I think this method, going from their concrete desire and then extrapolating to abstract principles, would be more effective than what most schools do now; Filling their heads with knowledge with the promise it will be useful, someday, maybe.

          That’s my theory anyway.
    • Mar 14 2011: If such thing happened I suggest it happens in Highschool. Generally people are interested in the same thing that he or she was interested while going through the mental changes in puberty(or so I heard).

      I doubt people get the things that they are curious about beaten out. In most cases people change dreams because they realize what they were dreaming of actually is and not because they learned stuff that aren't related.

      Plus stuff like icecream making doesn't need any education at a hard level. By stuff like icecream making I mean jobs that are skills. These jobs are usually very easy to learn and people get good at it not from studying but from experience. Even if someone goes the normal route he/she can still become an icecream maker.

      The best motivation for money is the promise of success, fame, and fortune.

      You might be thinking that they don't need to learn math or english if they are gonna make icecream but they do. They might be icecream makers whilst they are american citizens. The only way for democracy to work is to have smart citizens.
      • Mar 14 2011: >You might be thinking that they don't need to learn math or english if they are gonna make icecream but they do.<

        ??? You’ve misunderstood my post. That’s exactly the point I tried to make. I wasn’t speaking about jobs at all.

        I postulated that by learning how to make ice cream, they WOULD be learning and practicing math, science, and other subjects and also develop problem solving skills.

        Ice cream was only an example. Additional ‘projects’ could be about music that they might like, or movies, or any other interest they might have. As education is required for everything, everything would serve as a mechanism for learning.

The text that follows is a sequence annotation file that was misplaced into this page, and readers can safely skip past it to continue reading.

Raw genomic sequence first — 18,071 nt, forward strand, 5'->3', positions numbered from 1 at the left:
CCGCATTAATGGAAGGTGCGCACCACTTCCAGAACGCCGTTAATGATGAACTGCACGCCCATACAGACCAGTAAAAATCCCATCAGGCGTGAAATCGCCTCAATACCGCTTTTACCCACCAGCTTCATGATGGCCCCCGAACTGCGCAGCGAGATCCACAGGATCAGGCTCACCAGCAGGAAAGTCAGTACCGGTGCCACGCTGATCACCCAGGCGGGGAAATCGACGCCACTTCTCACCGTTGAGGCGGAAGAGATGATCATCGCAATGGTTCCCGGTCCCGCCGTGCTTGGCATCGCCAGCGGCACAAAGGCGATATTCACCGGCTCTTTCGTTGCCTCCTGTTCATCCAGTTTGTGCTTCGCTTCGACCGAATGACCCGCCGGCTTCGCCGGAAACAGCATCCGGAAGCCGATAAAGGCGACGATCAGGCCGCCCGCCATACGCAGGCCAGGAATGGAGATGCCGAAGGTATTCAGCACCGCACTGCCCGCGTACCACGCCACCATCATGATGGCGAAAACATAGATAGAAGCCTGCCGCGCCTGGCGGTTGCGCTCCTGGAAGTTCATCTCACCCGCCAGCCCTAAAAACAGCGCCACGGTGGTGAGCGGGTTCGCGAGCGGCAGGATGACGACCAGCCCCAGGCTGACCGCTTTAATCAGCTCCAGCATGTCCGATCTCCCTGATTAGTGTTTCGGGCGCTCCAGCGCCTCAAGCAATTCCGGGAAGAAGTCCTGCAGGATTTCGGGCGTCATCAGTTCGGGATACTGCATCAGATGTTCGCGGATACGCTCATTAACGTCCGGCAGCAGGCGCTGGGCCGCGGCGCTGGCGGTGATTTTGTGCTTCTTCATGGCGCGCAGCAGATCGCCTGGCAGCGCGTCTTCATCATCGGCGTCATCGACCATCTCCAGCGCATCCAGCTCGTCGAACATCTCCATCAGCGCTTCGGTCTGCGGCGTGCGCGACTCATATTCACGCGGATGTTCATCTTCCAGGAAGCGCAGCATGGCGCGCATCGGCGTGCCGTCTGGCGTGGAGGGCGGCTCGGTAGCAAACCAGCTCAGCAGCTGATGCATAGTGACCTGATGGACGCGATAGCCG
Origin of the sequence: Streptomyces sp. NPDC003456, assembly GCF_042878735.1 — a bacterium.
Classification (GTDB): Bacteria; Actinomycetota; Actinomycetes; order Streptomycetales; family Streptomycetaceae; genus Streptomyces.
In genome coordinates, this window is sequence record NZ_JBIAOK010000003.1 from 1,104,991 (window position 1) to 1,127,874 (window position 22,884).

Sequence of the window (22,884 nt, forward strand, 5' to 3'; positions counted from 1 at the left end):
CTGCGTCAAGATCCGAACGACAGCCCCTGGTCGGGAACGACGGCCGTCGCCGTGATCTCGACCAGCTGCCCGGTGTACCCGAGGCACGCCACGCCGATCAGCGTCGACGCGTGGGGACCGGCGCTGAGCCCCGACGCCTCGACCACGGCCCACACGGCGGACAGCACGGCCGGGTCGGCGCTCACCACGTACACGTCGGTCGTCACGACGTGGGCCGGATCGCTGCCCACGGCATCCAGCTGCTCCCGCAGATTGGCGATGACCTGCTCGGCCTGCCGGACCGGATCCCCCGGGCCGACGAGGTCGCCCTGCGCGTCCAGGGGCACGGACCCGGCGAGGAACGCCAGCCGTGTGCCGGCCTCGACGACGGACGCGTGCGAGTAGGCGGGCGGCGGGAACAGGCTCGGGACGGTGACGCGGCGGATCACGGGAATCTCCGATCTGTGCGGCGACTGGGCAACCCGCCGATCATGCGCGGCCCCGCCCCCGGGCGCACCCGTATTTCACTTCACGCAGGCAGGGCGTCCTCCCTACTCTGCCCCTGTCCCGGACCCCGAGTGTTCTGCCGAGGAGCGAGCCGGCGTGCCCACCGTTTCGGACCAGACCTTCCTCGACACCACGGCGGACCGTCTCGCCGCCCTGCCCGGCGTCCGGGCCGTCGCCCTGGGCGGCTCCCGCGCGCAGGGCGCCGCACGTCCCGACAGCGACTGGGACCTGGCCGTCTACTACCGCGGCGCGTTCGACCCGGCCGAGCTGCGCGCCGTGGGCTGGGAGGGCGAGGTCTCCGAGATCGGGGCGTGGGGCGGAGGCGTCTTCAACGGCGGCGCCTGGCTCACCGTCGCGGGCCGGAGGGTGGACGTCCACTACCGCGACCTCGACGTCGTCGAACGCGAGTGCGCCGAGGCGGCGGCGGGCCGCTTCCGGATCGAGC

• Mar 15 2011: Wouldn't that be very inefficient? They won't learn what they should in the right order nor will they have the sources to know them well. It sounds like a lot of time spent for a feeble result. Maybe doing this once in a while won't be bad but this sounds more effective as a way to look past what they learned and put it to use, not learning it itself.
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          Tao P

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          Mar 17 2011: What is inefficient is grouping children together based on the day they were born and then teaching them all the same thing. Ilhyun you seem to believe that humans are machines and that we must put knowledge in them one piece at a time, in the right order to ensure that they are complete. Vincine's example is great: kids love icecream so lets get them excited by having them learn to make and (depending on age) perhaps sell icecream. This teaches them planning, some chemistry, economics, cooperation in a fun, concrete way.

          Learning comes from doing, indoctrination comes from parroting facts. I don't want my child's mind to resemble a textbook.
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          May 18 2011: I agree very much with Tao P and Vincine Fallica. Textbooks should by no means be the main part of education. There is so much more to it. I believe in saying that John Wooden from UCLA said in his inspiring talk:

          "No written work, no spoken plea
          can teach our youth, what they should be.
          Nor all the books on all the shelves
          is what the teachers are themselves."

          I think that a person of teacher should percieve what each student needs, but reflect upon it during group activities. I like the ice-cream way, this is the way we should lead and teach our children. If we demand them to know the whole textbook there would not be enough space in their brains for creative ideas and thinking.

          I would add this quote of British historian, who very well described education system employed nowadays: